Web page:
Tavasci Elementary School will close but Oak Creek School will stay open for the 2011-12 school year.
The decision follows separate votes by Cottonwood-Oak Creek School District Governing Board on Tuesday, March 22.
The board voted unanimously to close Tavasci but split on whether Oak Creek School should remain open as a kindergarten to eighth-grade school. Board members Mary Valenzuela, Janice Rollins and Eric Wyles voted to keep Oak Creek School open. Chairman Randall Garrison and board member Jason Finger voted against.
The votes will allow the district to save roughly $700,000 next year. Another $200,000 will be saved by restructuring a variety of programs across the district. The decisions mean the district will have enough funds to balance its 2011-12 budget should Gov. Jan Brewer’s proposed budget be approved by the Legislature, Business Manager David Snyder said.
Should the Legislature make additional cuts to the governor’s education budget, amounts saved by the district in previous years will be used to make up the difference, Snyder said.
Garrison said the decision to close Tavasci Elementary was “easy” given the district’s tight financial situation, but wanted the board to delay a vote on closing Oak Creek School until the state legislature finalizes its budget.
“We just can’t afford five campuses, plain and simple,” Garrison told the board. “I’m not sure we’re going to be able to afford four campuses when it’s all said and done.”
The decision means students currently attending Tavasci Elementary will go to Dr. Daniel Bright Elementary School, which will be filled to capacity with close to 800 students.
In answer to board member Janice Rollins’ concerns about overcrowding at Dr. Daniel Bright, COCSD Superintendent Barbara U’Ren said the school will have the same population of students in 2011-12 as the day it opened in 1987, several years before Tavasci Elementary was constructed.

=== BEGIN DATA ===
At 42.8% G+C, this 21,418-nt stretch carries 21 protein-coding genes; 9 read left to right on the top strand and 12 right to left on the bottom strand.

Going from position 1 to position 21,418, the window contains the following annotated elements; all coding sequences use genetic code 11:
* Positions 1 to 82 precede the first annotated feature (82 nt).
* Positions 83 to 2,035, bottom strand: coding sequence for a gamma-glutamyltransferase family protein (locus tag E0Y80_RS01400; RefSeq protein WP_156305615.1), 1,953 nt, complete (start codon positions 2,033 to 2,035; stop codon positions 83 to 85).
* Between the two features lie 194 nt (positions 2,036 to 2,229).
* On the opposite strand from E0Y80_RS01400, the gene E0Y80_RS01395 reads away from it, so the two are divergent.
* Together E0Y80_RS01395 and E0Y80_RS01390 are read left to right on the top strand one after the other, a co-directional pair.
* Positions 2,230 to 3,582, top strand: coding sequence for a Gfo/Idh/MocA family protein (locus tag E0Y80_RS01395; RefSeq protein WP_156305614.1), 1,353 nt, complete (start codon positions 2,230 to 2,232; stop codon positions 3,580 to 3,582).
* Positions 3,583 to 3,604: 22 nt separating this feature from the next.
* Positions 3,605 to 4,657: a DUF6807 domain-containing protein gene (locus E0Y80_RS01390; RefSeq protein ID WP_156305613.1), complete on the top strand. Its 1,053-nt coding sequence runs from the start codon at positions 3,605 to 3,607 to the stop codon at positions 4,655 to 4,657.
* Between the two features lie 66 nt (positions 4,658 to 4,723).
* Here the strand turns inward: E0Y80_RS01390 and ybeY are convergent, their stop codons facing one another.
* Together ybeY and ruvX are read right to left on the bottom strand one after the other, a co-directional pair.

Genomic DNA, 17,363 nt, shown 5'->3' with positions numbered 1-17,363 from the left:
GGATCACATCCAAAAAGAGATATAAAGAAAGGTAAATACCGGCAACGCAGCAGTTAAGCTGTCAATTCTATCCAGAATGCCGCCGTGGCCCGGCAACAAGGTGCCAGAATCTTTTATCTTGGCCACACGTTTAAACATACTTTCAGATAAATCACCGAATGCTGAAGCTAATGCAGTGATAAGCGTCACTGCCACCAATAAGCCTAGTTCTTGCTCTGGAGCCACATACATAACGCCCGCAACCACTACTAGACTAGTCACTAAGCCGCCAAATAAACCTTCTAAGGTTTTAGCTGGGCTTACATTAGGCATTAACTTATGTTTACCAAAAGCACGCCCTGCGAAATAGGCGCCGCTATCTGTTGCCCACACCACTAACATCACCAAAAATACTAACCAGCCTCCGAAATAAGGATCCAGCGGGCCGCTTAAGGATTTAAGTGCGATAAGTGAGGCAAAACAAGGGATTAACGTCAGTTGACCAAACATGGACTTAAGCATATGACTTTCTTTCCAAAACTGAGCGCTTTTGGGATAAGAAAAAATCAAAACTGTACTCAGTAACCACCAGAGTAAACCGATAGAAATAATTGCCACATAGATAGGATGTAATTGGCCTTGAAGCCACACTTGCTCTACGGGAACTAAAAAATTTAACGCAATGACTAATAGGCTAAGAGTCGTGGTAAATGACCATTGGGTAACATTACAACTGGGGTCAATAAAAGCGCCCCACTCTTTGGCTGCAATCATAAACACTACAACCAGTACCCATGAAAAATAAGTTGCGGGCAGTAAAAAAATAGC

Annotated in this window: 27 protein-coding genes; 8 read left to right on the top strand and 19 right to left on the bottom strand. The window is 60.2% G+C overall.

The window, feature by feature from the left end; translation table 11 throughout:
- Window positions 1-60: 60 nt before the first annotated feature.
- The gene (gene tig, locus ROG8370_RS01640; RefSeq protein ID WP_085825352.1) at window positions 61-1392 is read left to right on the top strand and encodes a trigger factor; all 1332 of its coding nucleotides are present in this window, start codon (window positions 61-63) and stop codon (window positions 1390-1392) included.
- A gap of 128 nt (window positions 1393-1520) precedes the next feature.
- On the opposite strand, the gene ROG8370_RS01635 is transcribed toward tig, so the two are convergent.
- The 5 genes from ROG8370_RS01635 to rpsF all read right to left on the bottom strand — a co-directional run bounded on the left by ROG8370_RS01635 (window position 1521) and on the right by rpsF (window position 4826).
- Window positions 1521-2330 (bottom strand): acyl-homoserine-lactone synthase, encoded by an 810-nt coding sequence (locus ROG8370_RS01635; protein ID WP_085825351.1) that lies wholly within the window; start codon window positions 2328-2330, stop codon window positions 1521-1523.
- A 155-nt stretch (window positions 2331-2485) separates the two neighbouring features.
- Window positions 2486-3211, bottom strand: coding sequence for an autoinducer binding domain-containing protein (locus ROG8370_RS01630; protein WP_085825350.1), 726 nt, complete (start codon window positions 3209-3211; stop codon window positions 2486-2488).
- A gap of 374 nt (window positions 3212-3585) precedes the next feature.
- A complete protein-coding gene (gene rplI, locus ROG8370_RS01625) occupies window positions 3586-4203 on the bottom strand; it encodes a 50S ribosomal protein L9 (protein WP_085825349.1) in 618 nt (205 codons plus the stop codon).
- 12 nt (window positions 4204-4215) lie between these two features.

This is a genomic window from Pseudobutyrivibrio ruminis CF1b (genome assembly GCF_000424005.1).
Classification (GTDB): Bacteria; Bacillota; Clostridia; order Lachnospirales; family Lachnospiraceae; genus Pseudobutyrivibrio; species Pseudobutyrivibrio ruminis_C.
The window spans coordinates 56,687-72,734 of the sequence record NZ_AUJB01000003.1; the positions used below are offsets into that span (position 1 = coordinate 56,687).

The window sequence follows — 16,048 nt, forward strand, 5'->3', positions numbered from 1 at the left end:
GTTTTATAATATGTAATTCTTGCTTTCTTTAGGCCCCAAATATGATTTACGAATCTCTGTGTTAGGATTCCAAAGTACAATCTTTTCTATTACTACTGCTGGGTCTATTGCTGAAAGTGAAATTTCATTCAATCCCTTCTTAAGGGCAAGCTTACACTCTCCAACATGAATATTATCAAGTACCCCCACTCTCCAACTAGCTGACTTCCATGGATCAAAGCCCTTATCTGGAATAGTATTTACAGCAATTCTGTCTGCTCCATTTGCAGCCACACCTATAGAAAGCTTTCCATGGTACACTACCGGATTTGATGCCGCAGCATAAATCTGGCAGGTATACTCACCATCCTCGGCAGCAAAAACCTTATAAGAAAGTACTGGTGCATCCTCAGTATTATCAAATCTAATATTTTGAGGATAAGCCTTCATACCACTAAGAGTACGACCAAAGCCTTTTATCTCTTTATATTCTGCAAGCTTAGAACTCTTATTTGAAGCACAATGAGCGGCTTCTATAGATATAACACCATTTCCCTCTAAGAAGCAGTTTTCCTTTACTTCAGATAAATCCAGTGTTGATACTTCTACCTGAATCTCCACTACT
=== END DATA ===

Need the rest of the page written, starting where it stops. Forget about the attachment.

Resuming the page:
Oak Creek School will remain open as a kindergarten to eighth-grade school but will be restructured. Most extracurricular programs there, including sports, will be eliminated.
The board debated at length whether Oak Creek School should be converted to a kindergarten to sixth-grade school. In that case, seventh and eighth grade students would be transferred to Cottonwood Middle School, where a full offering of extracurricular programs will continue to be offered.
The proposal to keep Oak Creek School a kindergarten to eighth-grade school prompted no votes from Garrison and Finger, who argued it would be unfair to deny Oak Creek students the same quality of education as CMS students will receive.
Board member Eric Wyles said he too was concerned about the difference in educational experiences to be offered at Oak Creek School and CMS, but ultimately voted to keep Oak Creek School open as a kindergarten to eighth-grade school with reduced programs. Cornville parents who want their children to participate in extracurricular activities can send them to CMS, he said.
The final vote followed recommendations from U’Ren, who argued parents should have an option to send their children to either school, whichever was a better fit for their child.